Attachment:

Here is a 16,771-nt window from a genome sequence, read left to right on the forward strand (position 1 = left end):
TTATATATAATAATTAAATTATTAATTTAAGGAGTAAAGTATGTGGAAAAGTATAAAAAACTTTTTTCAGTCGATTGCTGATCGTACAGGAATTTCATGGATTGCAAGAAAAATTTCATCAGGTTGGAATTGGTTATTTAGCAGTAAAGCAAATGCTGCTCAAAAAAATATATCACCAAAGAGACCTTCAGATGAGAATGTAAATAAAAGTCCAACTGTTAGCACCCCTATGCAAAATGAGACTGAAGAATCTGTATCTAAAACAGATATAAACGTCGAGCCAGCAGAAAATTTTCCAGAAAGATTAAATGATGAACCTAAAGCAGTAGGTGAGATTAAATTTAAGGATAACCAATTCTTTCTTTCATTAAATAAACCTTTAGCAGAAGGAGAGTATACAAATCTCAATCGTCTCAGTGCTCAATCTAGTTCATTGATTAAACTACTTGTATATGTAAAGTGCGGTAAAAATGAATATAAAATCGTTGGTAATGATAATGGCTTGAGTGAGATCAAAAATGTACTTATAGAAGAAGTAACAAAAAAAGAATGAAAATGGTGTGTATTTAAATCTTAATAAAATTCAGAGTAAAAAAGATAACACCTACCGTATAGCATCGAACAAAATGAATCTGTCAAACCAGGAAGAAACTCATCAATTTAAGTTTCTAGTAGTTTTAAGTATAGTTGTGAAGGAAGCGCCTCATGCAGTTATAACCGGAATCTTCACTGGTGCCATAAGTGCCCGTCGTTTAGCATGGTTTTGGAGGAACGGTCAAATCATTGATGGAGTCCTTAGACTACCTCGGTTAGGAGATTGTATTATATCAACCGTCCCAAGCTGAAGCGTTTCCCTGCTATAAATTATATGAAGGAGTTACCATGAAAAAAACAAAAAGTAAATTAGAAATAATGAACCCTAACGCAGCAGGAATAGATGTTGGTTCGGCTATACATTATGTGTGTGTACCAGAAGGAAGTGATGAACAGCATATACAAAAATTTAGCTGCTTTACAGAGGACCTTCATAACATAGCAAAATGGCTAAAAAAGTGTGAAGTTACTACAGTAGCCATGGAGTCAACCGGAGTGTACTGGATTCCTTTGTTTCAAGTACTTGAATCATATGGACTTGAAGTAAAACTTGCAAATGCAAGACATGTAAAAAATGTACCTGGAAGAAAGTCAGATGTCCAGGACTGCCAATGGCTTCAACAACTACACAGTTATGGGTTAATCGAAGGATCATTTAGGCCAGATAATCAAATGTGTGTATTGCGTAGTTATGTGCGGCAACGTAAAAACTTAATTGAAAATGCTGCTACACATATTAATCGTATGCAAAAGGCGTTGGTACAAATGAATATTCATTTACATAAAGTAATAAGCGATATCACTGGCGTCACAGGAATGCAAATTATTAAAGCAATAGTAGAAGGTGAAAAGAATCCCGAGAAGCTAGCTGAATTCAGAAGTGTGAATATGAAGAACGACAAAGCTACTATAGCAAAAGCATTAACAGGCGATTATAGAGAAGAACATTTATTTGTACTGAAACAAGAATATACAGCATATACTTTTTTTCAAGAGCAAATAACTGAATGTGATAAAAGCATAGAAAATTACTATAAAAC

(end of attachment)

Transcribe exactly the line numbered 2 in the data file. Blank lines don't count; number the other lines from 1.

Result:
TTATATATAATAATTAAATTATTAATTTAAGGAGTAAAGTATGTGGAAAAGTATAAAAAACTTTTTTCAGTCGATTGCTGATCGTACAGGAATTTCATGGATTGCAAGAAAAATTTCATCAGGTTGGAATTGGTTATTTAGCAGTAAAGCAAATGCTGCTCAAAAAAATATATCACCAAAGAGACCTTCAGATGAGAATGTAAATAAAAGTCCAACTGTTAGCACCCCTATGCAAAATGAGACTGAAGAATCTGTATCTAAAACAGATATAAACGTCGAGCCAGCAGAAAATTTTCCAGAAAGATTAAATGATGAACCTAAAGCAGTAGGTGAGATTAAATTTAAGGATAACCAATTCTTTCTTTCATTAAATAAACCTTTAGCAGAAGGAGAGTATACAAATCTCAATCGTCTCAGTGCTCAATCTAGTTCATTGATTAAACTACTTGTATATGTAAAGTGCGGTAAAAATGAATATAAAATCGTTGGTAATGATAATGGCTTGAGTGAGATCAAAAATGTACTTATAGAAGAAGTAACAAAAAAAGAATGAAAATGGTGTGTATTTAAATCTTAATAAAATTCAGAGTAAAAAAGATAACACCTACCGTATAGCATCGAACAAAATGAATCTGTCAAACCAGGAAGAAACTCATCAATTTAAGTTTCTAGTAGTTTTAAGTATAGTTGTGAAGGAAGCGCCTCATGCAGTTATAACCGGAATCTTCACTGGTGCCATAAGTGCCCGTCGTTTAGCATGGTTTTGGAGGAACGGTCAAATCATTGATGGAGTCCTTAGACTACCTCGGTTAGGAGATTGTATTATATCAACCGTCCCAAGCTGAAGCGTTTCCCTGCTATAAATTATATGAAGGAGTTACCATGAAAAAAACAAAAAGTAAATTAGAAATAATGAACCCTAACGCAGCAGGAATAGATGTTGGTTCGGCTATACATTATGTGTGTGTACCAGAAGGAAGTGATGAACAGCATATACAAAAATTTAGCTGCTTTACAGAGGACCTTCATAACATAGCAAAATGGCTAAAAAAGTGTGAAGTTACTACAGTAGCCATGGAGTCAACCGGAGTGTACTGGATTCCTTTGTTTCAAGTACTTGAATCATATGGACTTGAAGTAAAACTTGCAAATGCAAGACATGTAAAAAATGTACCTGGAAGAAAGTCAGATGTCCAGGACTGCCAATGGCTTCAACAACTACACAGTTATGGGTTAATCGAAGGATCATTTAGGCCAGATAATCAAATGTGTGTATTGCGTAGTTATGTGCGGCAACGTAAAAACTTAATTGAAAATGCTGCTACACATATTAATCGTATGCAAAAGGCGTTGGTACAAATGAATATTCATTTACATAAAGTAATAAGCGATATCACTGGCGTCACAGGAATGCAAATTATTAAAGCAATAGTAGAAGGTGAAAAGAATCCCGAGAAGCTAGCTGAATTCAGAAGTGTGAATATGAAGAACGACAAAGCTACTATAGCAAAAGCATTAACAGGCGATTATAGAGAAGAACATTTATTTGTACTGAAACAAGAATATACAGCATATACTTTTTTTCAAGAGCAAATAACTGAATGTGATAAAAGCATAGAAAATTACTATAAAAC